CADILLAC — Those trees in the big commercial parking lot didn't happen by accident. Neither did the ones that line the highway, blocking your view of a business tucked behind the branches.
Somebody planted them. And it's likely, depending on where you are, that somebody told them they had to.
Clam Lake Township recently passed its zoning ordinance, and within the ordinance, there's a list of tree species that can be used for landscaping screening.
Muncipalities with screening requirments aren't just after the "rustic" look. The trees have a job to do.
“In addition to beautification, there are sometimes vegetation screening requirements to separate uses," explained Claire Karner, the planner who worked with Clam Lake Township on its new ordinance. The trees give you a clue, then, that one chunk of land is for one purpose and another chunk of land is for another purpose; such as where subdivisions abut retail spaces.
Trees can also help block light pollution, according to Clam Lake Township Zoning Administrator Cindy Warda.
Other times, trees have an environmental job to do.
You're familiar with the concept of a shade tree. Well, in parking lots, that's their job: providing shade and helping the lot cool down.
Trees can help reduce the "heat island effect," Karner said.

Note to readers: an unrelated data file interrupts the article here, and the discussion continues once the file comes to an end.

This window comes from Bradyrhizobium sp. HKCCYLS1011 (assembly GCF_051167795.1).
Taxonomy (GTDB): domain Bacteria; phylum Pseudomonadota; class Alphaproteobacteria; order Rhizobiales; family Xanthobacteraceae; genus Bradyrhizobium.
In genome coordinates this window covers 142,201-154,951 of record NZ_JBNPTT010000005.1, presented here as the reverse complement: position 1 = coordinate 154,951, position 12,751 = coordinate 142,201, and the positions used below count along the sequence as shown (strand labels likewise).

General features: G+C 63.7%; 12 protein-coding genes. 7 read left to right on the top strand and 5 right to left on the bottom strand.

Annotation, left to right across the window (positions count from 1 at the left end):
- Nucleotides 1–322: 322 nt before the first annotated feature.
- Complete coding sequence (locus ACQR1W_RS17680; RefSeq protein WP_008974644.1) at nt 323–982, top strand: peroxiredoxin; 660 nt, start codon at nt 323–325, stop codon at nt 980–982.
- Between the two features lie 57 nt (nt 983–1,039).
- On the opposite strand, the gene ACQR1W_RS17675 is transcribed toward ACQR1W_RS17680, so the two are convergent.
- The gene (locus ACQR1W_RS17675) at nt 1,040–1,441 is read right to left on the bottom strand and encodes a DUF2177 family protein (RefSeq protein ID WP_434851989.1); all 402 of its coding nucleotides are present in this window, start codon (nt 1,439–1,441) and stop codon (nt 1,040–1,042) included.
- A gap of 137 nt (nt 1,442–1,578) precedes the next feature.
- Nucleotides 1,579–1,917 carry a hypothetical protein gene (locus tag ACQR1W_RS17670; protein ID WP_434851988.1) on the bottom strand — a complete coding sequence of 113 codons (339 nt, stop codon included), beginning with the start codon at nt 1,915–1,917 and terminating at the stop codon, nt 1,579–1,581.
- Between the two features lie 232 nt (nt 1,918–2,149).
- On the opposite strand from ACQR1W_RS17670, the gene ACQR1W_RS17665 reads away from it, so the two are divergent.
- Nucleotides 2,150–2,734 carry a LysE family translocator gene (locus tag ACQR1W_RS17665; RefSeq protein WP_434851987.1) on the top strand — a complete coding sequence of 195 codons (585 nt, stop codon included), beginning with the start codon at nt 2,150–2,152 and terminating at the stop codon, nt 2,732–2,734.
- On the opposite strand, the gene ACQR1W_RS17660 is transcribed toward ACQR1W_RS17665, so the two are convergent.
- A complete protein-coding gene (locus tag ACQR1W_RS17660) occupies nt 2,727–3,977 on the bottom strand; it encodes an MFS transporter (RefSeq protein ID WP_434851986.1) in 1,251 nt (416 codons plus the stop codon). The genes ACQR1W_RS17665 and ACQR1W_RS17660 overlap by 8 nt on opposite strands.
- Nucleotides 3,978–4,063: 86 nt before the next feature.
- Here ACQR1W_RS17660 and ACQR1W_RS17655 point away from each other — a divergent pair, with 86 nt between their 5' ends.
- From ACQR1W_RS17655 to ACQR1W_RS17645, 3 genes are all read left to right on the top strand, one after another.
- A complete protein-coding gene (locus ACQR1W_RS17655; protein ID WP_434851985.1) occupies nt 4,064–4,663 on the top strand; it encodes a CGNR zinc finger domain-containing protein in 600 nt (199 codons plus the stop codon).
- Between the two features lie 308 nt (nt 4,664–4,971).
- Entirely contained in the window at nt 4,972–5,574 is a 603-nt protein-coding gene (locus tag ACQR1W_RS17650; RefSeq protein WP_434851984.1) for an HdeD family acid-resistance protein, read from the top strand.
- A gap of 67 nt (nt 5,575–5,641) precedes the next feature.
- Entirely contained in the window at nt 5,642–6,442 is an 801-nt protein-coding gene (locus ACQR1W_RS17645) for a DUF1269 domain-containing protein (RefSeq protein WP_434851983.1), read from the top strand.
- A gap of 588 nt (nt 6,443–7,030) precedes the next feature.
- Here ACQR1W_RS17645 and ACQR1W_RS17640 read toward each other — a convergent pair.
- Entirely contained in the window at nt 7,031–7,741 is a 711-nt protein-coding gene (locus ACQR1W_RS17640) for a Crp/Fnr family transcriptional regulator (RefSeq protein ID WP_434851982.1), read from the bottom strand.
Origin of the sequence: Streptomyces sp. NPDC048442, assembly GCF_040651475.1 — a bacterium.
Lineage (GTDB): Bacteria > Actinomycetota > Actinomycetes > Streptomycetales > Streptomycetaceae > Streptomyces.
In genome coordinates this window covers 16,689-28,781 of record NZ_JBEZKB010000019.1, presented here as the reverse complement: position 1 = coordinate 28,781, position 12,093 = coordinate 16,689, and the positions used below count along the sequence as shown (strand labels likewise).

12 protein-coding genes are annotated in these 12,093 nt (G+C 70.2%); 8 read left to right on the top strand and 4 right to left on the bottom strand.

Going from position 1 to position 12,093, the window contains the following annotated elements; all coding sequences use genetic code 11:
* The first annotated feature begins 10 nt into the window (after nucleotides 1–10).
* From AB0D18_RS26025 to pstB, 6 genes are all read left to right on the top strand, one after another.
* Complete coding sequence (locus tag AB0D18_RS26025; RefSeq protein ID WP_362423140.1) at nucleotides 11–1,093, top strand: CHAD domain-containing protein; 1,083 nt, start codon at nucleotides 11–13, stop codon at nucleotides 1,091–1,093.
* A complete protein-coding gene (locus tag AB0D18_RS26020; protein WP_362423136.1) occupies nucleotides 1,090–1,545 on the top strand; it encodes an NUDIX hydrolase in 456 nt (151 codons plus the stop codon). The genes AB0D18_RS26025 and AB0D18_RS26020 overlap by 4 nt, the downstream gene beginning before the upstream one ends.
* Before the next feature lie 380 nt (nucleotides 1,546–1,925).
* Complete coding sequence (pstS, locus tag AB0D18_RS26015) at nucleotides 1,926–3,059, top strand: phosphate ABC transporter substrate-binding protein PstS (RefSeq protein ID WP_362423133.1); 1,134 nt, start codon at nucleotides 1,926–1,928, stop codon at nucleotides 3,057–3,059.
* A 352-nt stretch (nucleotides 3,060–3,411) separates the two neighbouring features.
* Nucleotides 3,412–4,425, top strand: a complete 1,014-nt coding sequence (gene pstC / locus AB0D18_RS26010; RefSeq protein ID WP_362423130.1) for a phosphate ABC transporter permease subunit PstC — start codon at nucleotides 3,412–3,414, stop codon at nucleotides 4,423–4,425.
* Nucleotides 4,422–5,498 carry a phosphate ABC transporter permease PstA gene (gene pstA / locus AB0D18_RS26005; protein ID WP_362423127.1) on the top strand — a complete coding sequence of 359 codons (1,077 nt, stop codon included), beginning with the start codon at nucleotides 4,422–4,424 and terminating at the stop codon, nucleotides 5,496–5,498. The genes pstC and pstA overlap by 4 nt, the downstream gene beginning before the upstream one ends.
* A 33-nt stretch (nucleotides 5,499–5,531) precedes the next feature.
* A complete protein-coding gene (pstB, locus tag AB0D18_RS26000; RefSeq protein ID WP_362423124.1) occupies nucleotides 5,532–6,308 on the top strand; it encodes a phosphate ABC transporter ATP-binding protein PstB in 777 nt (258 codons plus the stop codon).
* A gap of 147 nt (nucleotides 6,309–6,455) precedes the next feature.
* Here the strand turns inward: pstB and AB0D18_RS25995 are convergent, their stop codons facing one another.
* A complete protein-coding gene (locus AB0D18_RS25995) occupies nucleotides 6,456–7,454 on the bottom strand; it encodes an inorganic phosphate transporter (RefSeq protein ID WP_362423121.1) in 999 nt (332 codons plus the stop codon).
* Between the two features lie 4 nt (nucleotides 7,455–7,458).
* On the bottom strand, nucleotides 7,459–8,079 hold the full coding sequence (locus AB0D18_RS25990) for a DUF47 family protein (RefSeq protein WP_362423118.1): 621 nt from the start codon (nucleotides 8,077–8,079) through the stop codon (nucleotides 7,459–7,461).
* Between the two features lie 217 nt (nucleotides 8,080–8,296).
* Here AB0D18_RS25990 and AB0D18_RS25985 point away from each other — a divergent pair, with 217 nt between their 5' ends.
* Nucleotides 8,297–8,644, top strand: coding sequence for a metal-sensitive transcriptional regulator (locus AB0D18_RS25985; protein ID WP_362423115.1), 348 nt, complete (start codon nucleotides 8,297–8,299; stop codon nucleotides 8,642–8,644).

Other landscaping requirements help protect water.
Creative landscaping, particularly in "Planned Unit Developments" (mixed-use) and new subdivisions, can help prevent water run-off, said Robert Hall, the planning and zoning administrator for the Wexford Joint Planning Commission, which handles zoning for 11 townships in Wexford County (the commission is not part of county government).
Native plants do the job especially well.
Dru Mark-Wilson, Huron Pines Americorps member serving as a conservation technician
Native plants have a more extensive root system than non-natives, said Dru Mark-Wilson, an Americorps member serving as a conservation technician for Missaukee Conservation District. The more extensive root system stabilizes the soil. Stable soils filter water better.
And that means less nutrients that could hurt lakes wind up in the waterways.
Around lakes, municialities with zoning ordinances pick which shoreline guidelines from the Department of Environment, Great Lakes and Energy they want to adopt.
The "greenbelt" around lakes can be strictly or less strictly regulated. Some townships leave it at keeping buildings away from the water and requiring septic systems to be farther away, while others call for landowners to plant—or at least not cut down—trees and other native plants.
Clam Lake opted for fewer regulations, while the Wexford Joint Planning Commission says trees of a certain size should not be axed (unless dead or diseased).
Some non-native plants do make it into the zoning codes, and not because they've been banned. Clam Lake Township's ordinance, which is based on an older zoning ordinance from when Wexford County provided zoning, specifically encourages landowners to plant certain kinds of non-native evergreens.
While the state regulates invasive species—there are some you aren't allowed to possess under law (NREPA part 413)—not every non-native plant is a bad one.
That's because not every non-native plant is invasive, Mark-Wilson said.
Invasive species, however, can grow quickly, out-competing native plants, while failing to grow extensive root systems. That means that even as the plant is using up space in the soil, it's not doing its part to keep the water clean.